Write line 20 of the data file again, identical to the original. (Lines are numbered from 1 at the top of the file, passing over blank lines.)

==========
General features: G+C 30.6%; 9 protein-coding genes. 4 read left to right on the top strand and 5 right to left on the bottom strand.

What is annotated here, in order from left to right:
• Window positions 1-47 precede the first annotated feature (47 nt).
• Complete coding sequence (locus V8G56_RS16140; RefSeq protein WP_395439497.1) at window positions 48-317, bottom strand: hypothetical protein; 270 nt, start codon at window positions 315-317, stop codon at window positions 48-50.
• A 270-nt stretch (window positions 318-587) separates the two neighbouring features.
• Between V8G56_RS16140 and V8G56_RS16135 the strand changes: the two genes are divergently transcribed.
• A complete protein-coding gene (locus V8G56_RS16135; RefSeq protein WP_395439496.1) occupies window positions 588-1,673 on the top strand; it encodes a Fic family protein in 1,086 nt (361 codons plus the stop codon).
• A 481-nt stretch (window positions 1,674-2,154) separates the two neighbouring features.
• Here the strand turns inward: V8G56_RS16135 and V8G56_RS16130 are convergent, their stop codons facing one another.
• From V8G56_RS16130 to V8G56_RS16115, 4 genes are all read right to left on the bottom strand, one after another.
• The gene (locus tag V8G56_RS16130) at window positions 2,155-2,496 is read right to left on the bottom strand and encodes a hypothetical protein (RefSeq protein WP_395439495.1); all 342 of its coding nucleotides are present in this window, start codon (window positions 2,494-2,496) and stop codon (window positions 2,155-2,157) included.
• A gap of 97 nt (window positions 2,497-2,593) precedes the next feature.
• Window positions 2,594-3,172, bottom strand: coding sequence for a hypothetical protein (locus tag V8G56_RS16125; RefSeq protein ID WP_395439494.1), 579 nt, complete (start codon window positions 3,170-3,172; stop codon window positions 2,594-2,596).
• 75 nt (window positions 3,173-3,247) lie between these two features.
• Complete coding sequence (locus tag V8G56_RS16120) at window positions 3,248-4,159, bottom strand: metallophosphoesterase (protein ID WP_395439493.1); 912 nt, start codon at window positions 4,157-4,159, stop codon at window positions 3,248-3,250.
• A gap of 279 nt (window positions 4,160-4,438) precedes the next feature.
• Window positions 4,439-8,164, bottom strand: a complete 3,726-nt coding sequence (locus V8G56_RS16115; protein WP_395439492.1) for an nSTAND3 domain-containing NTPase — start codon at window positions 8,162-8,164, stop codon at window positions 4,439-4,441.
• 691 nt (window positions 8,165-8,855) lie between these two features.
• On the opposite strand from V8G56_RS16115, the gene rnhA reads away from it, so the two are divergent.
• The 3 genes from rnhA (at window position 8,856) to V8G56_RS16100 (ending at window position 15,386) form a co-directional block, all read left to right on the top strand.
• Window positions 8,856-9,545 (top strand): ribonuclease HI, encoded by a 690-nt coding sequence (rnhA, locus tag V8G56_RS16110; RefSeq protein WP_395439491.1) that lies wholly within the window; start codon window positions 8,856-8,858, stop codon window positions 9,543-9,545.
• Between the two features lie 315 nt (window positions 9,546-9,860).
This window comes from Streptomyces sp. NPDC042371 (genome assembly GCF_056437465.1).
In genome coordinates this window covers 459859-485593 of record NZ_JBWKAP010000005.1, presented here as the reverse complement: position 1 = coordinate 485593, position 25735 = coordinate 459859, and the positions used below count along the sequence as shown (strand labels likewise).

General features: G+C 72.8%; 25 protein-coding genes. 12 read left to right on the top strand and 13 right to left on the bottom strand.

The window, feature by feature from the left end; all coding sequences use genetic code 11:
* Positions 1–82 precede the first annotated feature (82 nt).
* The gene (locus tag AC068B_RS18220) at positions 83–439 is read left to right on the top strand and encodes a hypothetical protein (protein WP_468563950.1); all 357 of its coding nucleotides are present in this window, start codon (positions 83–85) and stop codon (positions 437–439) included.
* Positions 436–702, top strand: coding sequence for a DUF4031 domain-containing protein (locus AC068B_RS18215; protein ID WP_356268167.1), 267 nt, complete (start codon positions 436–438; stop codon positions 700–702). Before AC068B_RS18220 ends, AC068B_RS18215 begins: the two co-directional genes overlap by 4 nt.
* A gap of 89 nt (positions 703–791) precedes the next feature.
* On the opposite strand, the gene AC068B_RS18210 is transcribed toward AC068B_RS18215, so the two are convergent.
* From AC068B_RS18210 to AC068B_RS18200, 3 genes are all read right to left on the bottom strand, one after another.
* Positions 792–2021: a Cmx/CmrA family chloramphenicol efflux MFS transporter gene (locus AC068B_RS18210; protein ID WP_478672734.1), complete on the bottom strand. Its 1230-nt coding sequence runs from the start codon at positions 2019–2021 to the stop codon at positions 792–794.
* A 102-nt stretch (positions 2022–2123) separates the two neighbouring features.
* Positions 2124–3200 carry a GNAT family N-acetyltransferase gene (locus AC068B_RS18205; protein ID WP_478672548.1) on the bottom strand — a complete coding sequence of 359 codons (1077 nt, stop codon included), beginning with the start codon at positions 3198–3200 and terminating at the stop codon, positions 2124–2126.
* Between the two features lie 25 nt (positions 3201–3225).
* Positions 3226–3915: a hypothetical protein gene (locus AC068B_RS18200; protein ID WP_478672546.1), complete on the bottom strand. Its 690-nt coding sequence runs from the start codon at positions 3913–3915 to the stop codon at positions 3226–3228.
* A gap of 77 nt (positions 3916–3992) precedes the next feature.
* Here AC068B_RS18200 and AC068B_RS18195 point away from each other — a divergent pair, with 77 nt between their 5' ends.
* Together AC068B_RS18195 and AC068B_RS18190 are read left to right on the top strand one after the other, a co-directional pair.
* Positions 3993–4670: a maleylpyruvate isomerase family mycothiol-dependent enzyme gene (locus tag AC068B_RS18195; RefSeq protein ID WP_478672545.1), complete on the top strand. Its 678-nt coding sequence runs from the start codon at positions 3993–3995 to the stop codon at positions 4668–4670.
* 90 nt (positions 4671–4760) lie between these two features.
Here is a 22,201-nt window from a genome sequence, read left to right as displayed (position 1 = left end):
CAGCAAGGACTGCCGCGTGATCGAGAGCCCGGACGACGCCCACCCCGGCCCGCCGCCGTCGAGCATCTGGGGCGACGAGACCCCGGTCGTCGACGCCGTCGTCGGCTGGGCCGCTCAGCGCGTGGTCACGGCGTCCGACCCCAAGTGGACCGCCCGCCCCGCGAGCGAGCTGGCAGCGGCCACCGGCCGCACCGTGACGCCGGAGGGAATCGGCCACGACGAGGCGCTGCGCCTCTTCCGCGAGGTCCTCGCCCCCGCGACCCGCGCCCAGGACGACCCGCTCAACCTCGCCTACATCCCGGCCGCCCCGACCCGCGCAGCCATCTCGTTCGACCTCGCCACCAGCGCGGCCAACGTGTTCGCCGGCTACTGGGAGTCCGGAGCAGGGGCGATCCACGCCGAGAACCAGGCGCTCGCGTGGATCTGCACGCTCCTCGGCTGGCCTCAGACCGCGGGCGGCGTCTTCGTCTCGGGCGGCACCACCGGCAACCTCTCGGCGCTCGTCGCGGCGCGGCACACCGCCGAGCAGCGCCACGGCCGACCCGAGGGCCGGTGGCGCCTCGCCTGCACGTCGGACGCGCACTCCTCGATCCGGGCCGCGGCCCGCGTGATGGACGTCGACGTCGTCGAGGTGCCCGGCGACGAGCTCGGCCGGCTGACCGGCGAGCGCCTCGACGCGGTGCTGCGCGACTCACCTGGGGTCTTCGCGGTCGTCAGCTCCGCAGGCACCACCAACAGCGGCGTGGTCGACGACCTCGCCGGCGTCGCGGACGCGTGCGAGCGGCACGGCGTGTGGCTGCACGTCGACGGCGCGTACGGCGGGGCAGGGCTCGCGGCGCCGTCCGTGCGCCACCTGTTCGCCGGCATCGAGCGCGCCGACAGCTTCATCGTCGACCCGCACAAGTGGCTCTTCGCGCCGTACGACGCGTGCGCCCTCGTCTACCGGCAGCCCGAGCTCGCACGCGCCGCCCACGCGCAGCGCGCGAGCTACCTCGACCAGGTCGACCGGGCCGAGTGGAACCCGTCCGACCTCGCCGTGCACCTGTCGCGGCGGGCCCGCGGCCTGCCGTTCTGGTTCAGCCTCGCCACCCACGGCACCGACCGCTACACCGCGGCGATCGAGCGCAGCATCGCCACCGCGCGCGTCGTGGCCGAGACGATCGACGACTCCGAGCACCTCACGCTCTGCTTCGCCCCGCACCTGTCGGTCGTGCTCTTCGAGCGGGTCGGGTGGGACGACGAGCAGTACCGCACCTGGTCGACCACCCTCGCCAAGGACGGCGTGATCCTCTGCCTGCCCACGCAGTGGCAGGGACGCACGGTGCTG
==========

• The 3 genes from rnhA (at window position 8,856) to V8G56_RS16100 (ending at window position 15,386) form a co-directional block, all read left to right on the top strand.